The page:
Work from home.
Spend more time with family.
Sounds inviting, right?
Inspired to live a more lucrative lifestyle, you have finally decided to join the work from home bandwagon. Welcome aboard! What a great time to dive into the freelancing world. It's a growing market and there are lots of opportunities available online.
BUT, don't put your hopes up too high. I must warn you that freelancing is NOT GOING TO BE EASY and job opportunities in the freelance marketplace are not always what they seem to be. For every legitimate job posted online, there are also jobs that are fake! Scammers are getting more creative nowadays. And they prey on newbie freelancers with little to no knowledge about the freelance industry.
Having been in the freelancing industry for over 5 years, spotting dubious clients has become a no-brainer to me. I have experienced working with a variety of clients. And I've learned how to be selective and be wary of projects that are just not worth the hassle and waste of time.
If you're a newbie freelancer, you may want to be careful when applying for jobs online. I am sharing with you the most common RED FLAGS to watch out for when looking for jobs online, specifically on Upwork.
1. PHISHING guise as SHORTENED URLS/LINKS
You have a job invitation and you're excited! The client is asking you to click an obscured link and download something. DO NOT DO IT.
Be wary of job posts that contain obscured/shortened URLs and ask you to download a fishy software or document. This may redirect you to a login page that looks like a legit (Upwork, Gmail, Paypal etc) account but is actually NOT. It's probably just a copy of a login screen that aims to steal your username & password. So be careful on clicking obscure links like these:
Legit clients post actual URLs and not the covered ones like the above links.
So don't click unknown and suspicious links. And don't enter your login credentials on unfamiliar sites.
2. PAYMENT FOR SOMETHING (REGISTRATION FEE/SOFTWARE TO USE)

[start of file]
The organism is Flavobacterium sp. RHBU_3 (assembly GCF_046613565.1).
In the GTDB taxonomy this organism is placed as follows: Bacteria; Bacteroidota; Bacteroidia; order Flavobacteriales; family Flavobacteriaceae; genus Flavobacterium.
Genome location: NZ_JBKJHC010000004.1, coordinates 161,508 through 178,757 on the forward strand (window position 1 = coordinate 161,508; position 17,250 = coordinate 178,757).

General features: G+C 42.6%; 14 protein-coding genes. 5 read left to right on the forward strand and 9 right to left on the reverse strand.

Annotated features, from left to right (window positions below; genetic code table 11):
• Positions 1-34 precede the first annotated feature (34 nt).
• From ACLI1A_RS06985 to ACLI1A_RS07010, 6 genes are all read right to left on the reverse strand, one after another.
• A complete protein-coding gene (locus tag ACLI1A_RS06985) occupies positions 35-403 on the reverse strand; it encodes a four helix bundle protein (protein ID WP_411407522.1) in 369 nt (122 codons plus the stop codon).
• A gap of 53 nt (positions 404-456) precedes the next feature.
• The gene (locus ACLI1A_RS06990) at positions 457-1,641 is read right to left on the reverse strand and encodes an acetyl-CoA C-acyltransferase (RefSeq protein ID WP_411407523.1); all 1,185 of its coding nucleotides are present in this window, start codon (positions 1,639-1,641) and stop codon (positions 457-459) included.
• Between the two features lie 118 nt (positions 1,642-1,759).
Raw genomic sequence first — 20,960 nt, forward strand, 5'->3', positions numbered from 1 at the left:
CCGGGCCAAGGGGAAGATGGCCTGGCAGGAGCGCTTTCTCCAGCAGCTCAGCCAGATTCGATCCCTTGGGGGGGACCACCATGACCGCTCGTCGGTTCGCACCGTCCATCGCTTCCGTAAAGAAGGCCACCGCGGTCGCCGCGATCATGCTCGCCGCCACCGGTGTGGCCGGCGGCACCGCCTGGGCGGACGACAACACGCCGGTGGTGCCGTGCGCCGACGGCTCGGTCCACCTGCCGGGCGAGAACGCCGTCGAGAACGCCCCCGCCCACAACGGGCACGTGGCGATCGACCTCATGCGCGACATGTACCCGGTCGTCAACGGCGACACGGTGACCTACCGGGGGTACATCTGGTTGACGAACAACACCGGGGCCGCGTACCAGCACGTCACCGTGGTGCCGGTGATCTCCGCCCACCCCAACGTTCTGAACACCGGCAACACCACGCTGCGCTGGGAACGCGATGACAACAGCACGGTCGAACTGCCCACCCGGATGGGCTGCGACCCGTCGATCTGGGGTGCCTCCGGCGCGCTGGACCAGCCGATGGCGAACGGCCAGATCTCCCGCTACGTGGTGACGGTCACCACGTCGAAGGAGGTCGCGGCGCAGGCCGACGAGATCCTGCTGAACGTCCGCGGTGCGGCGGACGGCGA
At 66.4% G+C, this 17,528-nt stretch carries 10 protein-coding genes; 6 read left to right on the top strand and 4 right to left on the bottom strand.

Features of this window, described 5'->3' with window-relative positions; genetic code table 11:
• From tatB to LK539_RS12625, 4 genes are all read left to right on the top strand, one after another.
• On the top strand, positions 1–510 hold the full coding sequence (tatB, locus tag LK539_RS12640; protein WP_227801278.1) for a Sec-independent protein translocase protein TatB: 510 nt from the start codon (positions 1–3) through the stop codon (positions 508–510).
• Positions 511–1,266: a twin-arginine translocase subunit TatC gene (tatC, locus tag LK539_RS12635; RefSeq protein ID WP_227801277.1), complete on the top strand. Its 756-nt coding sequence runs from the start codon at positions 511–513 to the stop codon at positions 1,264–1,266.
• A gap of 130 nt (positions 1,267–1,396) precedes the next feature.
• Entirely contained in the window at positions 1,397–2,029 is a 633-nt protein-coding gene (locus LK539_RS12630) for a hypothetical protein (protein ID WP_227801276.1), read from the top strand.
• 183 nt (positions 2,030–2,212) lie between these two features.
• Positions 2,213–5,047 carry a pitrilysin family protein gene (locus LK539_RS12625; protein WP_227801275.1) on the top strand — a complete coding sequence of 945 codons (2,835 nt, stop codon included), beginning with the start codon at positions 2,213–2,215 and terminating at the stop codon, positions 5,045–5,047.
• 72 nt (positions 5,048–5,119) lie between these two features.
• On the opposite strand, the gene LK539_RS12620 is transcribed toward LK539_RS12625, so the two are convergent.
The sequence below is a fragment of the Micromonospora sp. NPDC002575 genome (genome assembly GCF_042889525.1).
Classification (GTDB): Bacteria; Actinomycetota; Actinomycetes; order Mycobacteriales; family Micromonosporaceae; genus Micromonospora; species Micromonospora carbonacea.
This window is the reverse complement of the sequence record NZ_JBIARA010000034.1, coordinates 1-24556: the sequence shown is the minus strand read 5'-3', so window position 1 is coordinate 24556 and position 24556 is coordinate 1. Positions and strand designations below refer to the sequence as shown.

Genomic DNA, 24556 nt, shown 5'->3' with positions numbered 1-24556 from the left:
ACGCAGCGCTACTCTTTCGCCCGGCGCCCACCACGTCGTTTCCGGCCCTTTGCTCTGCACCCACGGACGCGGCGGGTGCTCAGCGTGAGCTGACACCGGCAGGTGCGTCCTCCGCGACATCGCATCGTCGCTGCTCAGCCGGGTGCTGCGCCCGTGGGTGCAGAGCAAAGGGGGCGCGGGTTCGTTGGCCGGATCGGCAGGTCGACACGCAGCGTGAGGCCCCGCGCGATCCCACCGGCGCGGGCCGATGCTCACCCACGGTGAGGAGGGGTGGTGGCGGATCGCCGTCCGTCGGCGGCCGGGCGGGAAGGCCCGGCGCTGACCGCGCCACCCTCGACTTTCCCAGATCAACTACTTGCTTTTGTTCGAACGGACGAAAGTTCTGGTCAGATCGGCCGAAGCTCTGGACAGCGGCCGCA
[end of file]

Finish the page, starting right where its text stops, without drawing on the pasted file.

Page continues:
A company offers you a job but you need to pay for a software or registration fee to get started. This DOESN'T MAKE SENSE. Whatever reasons they may tell you, you should never ever send money to a prospective employer.
Legitimate companies don’t ask for money. If you’re asked to pay for something, beware.
3. EASY CAPTCHA WORK
SKIP it. It's not real work. It's actually used to automate SPAMMING.
4. FREE SAMPLES
Don't do samples unless paid.
5. TO MANY PEOPLE BEING INTERVIEWED BUT ZERO HIRE
Don't trust employers who send out too many invites, accept a lot of interviewees but hire no one.
They are just probably marketing something or just splits a project up into smaller ones and gives it as test projects to all applicants, thus gets the output for free.
So, check the number of people being interviewed against the number of people hired. If it doesn't add up then just move on to the next one.
6. PAYMENT METHOD NOT VERIFIED
Clients with an unverified payment method are either first-time Upwork users or scammers. You can give first-time users a chance but be very careful. Never start working until the client's payment method is settled.
Personally, I don't apply to jobs with no verified payment method. Freelancing is already a gamble, don't make it more difficult by working with clients who have no capacity to pay. Not worth the hassle.
7. VAGUE JOB DESCRIPTION
Good clients can clearly state what they want, what qualification they require, their payment policy and the project duration upfront. If a client just beats around the bush and doesn't clearly state the above things, don't bother applying.
8. LARGE QUALIFICATIONS, DEMANDING JOB but RIDICULOUSLY TINY BUDGET
These are job postings from clients with unrealistic expectations that pay PEANUTS. They will give you too many responsibilities, require too many skills but will pay you for a few bucks only. Not worth it.
You should know your worth.
9. SEND IDs
Don't send IDs or other personal documents. These can be used to empty your account and steal your identity.
Only verify your Upwork profile directly through the platform. Never send out personal IDs/documents directly to a prospective employer.
10. SOUNDS TOO GOOD TO BE TRUE
Job listings that require no skills, give easy work and promise to pay a ridiculously big sum of money. No business in their right mind would actually provide that. If it’s too good to be true, it’s probably a scam. STAY AWAY.
Before diving into something, READ & RESEARCH first. Before applying for a job post online, read the job description in its entirety and check the client's history. You will easily notice if something is not right.
TRUST YOUR INSTINCT and use your COMMON SENSE. If you feel that something is off then SKIP and move on to the next one. It will save you a lot of time and from a lot of stress.
Remember, you have skills to offer. The competition may seem fierce but it is possible to make money from freelancing, you just need to learn how freelancing works and filter the bad apples. Be vigilant and think twice when red flags show up. Freelancing is rewarding but can be scary if you don't know what you're getting yourself into. Good luck and be careful out there!